Culture, Identity, and Family: An Asian-American Woman's Memoir of Her Two Personal Backgrounds --- One in Taiwan, and the Other in Michigan. (Encore presentation.)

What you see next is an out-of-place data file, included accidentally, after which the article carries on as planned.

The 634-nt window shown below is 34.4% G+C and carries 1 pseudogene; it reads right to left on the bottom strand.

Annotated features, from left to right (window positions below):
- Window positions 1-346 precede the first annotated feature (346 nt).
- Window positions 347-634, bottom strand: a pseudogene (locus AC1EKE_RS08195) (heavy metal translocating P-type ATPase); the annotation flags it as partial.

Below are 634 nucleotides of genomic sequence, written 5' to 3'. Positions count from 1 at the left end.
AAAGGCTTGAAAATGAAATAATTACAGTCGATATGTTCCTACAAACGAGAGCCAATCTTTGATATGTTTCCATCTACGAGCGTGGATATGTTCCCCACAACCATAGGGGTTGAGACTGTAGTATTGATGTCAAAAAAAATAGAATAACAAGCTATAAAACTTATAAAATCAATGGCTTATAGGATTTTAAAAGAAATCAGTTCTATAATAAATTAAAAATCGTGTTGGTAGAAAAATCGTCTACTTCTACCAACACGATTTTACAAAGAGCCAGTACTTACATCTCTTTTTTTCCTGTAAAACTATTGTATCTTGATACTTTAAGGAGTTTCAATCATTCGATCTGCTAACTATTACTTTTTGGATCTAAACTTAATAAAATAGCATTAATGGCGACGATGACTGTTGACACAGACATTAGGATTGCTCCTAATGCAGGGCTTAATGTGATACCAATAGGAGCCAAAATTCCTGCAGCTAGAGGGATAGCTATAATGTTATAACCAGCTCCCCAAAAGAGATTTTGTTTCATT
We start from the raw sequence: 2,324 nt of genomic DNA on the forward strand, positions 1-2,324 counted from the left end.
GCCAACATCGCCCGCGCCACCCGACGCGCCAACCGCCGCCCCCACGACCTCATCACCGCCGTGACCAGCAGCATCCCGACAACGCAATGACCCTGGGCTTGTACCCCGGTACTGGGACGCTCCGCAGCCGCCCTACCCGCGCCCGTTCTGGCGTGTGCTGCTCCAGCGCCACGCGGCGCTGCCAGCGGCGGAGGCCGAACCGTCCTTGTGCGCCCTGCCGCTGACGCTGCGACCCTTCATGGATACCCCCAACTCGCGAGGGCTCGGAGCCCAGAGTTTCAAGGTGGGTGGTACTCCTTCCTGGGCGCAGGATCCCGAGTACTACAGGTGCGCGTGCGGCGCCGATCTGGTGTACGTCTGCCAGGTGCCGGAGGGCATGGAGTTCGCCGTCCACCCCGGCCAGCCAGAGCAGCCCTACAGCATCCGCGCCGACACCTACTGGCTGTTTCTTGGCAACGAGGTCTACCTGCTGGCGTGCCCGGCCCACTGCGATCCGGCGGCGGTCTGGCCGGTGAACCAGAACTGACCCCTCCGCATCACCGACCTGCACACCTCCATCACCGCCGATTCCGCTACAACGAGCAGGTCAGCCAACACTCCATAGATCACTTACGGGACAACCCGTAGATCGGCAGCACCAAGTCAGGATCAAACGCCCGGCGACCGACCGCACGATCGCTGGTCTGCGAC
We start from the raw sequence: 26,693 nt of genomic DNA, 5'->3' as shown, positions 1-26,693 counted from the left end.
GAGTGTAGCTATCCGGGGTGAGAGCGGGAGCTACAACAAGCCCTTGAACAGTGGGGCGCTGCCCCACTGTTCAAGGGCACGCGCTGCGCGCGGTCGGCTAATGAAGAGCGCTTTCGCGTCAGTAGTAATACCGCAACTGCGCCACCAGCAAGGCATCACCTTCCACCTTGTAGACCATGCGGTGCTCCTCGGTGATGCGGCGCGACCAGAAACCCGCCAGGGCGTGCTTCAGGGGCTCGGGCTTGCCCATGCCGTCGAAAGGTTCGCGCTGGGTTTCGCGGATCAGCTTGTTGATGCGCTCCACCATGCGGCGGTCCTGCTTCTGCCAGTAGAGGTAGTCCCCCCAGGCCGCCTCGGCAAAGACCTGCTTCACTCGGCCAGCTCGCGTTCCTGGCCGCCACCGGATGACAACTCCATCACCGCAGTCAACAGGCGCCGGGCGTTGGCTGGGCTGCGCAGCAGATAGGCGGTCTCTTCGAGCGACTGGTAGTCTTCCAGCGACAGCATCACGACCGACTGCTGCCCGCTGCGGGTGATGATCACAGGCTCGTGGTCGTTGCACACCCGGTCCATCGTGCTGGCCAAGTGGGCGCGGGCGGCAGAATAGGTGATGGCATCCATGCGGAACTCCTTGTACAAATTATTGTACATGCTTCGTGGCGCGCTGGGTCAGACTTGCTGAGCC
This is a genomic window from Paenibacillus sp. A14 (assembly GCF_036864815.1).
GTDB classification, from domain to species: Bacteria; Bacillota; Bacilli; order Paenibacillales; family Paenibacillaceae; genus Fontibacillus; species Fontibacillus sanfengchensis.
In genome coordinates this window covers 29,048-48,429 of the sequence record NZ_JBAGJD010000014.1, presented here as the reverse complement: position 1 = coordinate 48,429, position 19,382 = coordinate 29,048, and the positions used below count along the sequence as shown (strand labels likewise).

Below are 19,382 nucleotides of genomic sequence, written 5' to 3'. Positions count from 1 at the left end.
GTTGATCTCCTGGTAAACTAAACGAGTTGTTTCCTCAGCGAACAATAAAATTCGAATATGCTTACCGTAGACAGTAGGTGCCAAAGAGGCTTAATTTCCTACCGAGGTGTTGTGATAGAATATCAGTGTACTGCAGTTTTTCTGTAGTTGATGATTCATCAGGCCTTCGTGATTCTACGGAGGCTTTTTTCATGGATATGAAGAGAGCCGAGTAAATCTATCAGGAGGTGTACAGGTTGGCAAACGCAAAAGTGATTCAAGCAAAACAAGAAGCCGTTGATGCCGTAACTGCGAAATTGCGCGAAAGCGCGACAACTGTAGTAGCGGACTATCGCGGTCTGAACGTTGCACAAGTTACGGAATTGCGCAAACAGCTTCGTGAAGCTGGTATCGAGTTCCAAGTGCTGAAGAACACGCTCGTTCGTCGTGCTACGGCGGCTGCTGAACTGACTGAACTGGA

Tulsa, Oklahoma – (Note: This program first aired earlier this year.) On this edition of StudioTulsa, we hear from a woman with two different families on two different continents. Our guest is Mei-Ling Hopgood, an award-winning journalist who has published a memoir, "Lucky Girl." As detailed in her new book, Hopgood (who grew up near Detroit) was among the first wave of Asian adoptees to arrive in America in the early 1970s. Then, several years later, she started getting calls from her Chinese birth family. They were requesting a reunion; they wanted to meet her --- and many wonderful and difficult moments would follow. As we learn on today's show, with international adoption becoming increasingly common among American citizens, Hopgood's story is likewise becoming more frequent. And what a story it is.... As one book critic, writing for Kirkus Reviews, has noted: "Buenos Aires-based journalist Hopgood looks back at her reconnection with the Chinese parents who gave her up for adoption. After arriving from Taiwan as a baby in 1974, the author lived an all-American life in the Michigan suburbs with two adoring parents and two adopted Korean brothers. She had recently graduated from college and started work as a reporter at the Detroit Free Press in 1995, when she met the nun who had arranged her adoption. Sister Maureen persuaded the initially reluctant Hopgood to make contact with her birth family, and correspondence eventually led to a 1997 visit to Taiwan. An imperious father, a docile mother, six chattering sisters, and an adopted brother welcomed her. She reveled in the intimacy of sisterhood and the cacophony of an extended family, and its secrets unfolded over time.... Hopgood grew to love her sisters, but she had a harder time with her deeply flawed father and maddeningly passive mother; she still thought of her adoptive parents as her true mom and dad. She writes with humor and grace about her efforts to understand how biology, chance, choice, and love intersect to delineate a life. [This book is] a wise, moving meditation on the meaning of family, identity, and fate."